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Sperm morphology assessed by strict criteria, along with other male-factor analyses, was reported to be a good predictor of fertilization. Strict criteria for sperm morphology have been widely accepted, their usefulness remains an issue of contention. Sperm morphology assessed by strict criteria, along with other male-factor analyses, was reported to be a good predictor of fertilization. Improved sperm morphology observed surgical correction of varicocele, is probably the result of influencing spermatogenesis. Sperm morphology tends to vary less than sperm count and sperm motility in the same male. Morphology, count, and motility may be likened to a fingerprint, except when some acute process produces a temporary change, and morphology may therefore be an indicator of the health of the germinal epithelium. In the absence of other male or female factors, a very high percentage of spermatozoa need to be abnormal before strict criteria can provide a definitive assessment of infertility.
The Sertoli cell is implicated centrally in spermatogenesis, organogenesis, male phenotypic development, and the hypothalamic-pituitary-gonadal axis. The cytoskeletal architecture of the Sertoli cell, as in many other cells, consists of actin filaments, intermediate filaments, and microtubules. The interaction of adjoining Sertoli cells with each other and with the basement membrane is crucially important to the function of the Sertoli cell: tight junctions and adherens junctions between Sertoli cells allow for the creation of an immunologically privileged space within the seminiferous tubule. This barrier, created by Sertoli cells and the basement membrane, is known as the blood-testis barrier. This chapter provides a brief discussion spermiogenesis and spermiation. Sertoli cells in adult mammals exist as a terminally differentiated, postmitotic population. Regulation of the Sertoli cell in its function as "nurse cell" for developing spermatogenic cells is obviously multifaceted and complex.
The X chromosome may be as important as the Y in determining male fertility potential. By refining the analysis of the particular recombination abnormalities in infertile men, this study confirmed that there may be decreased chromosomal pairing quality as well as recombination frequencies in men with non-obstructive azoospermia. Documentation of the normal variability in recombination is a prerequisite for the understanding of changes observed in abnormal situations, such as non-disjunction or a chromosome re-arrangement. It appears that G-group as well as sex chromosomes are most susceptible to having no recombination foci and thus are more susceptible to non-disjunction during spermatogenesis. The growing knowledge of the close relationship between germ cells and stem cells, and the successful manipulation of these cells in vitro, has tremendous implications not only for the treatment and cure of male infertility but also for a host of other medical diseases in the future.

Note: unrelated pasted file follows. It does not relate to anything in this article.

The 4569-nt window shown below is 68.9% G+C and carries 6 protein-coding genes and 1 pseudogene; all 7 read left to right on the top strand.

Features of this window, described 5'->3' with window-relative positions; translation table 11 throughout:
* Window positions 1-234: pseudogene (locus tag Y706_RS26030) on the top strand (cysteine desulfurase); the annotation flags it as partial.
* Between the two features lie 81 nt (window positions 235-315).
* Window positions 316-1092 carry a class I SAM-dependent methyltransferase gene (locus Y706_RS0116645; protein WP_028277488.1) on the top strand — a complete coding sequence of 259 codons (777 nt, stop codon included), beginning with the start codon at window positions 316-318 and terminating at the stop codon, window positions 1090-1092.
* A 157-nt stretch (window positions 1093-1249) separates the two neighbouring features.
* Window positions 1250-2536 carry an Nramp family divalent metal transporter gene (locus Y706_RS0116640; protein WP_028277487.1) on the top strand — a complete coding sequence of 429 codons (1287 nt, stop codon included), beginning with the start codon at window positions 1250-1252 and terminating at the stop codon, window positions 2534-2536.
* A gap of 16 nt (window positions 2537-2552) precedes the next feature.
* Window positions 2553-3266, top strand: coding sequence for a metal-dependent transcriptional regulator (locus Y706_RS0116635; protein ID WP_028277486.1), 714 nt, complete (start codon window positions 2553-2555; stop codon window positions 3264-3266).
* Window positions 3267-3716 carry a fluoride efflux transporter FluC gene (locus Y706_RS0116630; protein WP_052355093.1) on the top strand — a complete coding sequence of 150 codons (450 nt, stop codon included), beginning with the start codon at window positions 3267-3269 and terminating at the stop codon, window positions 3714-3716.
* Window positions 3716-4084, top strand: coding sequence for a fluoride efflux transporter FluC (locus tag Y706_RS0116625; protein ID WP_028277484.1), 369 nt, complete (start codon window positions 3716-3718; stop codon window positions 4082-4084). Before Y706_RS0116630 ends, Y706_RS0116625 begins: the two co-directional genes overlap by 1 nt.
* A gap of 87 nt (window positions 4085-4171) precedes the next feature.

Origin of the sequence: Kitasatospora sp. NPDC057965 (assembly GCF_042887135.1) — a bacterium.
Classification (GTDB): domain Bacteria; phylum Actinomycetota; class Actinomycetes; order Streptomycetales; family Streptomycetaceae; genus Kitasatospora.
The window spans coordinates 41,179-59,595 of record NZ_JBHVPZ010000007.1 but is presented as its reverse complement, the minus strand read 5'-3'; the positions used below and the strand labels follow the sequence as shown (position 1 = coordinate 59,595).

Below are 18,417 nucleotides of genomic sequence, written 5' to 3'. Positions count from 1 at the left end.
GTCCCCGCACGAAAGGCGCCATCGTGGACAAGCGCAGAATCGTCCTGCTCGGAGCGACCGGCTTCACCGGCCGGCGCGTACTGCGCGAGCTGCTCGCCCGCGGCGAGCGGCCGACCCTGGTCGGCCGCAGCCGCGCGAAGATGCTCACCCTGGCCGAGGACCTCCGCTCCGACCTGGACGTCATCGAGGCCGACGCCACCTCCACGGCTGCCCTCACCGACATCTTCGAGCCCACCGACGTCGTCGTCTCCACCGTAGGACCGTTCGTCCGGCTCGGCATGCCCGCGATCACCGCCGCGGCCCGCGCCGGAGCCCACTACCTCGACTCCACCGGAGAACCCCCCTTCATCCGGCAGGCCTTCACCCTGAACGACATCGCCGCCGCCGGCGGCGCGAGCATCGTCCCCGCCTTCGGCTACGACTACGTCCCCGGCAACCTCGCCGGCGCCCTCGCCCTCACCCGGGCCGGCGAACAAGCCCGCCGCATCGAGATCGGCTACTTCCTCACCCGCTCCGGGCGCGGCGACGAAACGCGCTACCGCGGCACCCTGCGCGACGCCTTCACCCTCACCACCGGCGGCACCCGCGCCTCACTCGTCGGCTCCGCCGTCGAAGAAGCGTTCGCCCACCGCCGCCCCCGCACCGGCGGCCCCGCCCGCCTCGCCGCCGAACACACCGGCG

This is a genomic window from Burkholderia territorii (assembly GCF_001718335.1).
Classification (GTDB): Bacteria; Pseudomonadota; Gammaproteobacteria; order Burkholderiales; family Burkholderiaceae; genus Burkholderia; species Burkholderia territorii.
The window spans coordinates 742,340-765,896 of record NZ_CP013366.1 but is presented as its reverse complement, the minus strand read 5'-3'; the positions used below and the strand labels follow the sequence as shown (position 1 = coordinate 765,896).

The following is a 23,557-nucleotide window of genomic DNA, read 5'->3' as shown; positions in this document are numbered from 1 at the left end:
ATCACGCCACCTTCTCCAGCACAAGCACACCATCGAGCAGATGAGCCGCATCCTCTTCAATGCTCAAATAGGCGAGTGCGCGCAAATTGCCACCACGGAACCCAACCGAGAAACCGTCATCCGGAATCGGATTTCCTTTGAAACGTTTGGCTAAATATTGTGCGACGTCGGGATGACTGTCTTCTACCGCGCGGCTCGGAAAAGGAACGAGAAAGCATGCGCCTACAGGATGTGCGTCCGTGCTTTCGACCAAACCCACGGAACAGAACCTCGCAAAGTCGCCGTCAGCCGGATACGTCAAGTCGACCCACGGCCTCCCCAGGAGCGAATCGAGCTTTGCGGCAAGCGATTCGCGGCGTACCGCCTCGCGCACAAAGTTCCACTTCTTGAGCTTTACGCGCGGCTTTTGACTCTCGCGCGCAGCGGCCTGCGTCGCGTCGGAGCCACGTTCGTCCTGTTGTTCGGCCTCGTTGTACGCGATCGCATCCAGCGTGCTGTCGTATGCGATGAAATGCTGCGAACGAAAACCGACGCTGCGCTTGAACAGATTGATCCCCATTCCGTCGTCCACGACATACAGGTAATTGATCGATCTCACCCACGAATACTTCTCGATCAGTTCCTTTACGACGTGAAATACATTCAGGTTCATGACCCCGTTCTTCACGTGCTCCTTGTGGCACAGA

In mammals, spermatogenesis begins with diploid stem cells that resemble other somatic cells; it ends with highly specialized motile haploid cells that are remarkably unique in appearance and function. Continuous production of spermatozoa throughout life requires that spermatogonia replenish themselves. Type B spermatogonia undergo mitosis to give rise to diploid primary spermatocytes. The spermatocytes then cross the blood-testis barrier formed by the Sertoli tight junctions to the adluminal compartment. Spermiogenesis refers to the acquisition by the germ cell of several organelles and accessory structures such as the acrosome and the flagellum. Testosterone and follicle-stimulating hormone (FSH) are the two major regulatory hormones of spermatogenesis. FSH binding to its receptor activates adenylate cyclase, and the resultant rise in cAMP triggers binding of cAMP response element modulator (CREM) to ACT (activator of CREM). The complex then acts as a molecular master-switch for a number of genes involved in spermatogenesis.
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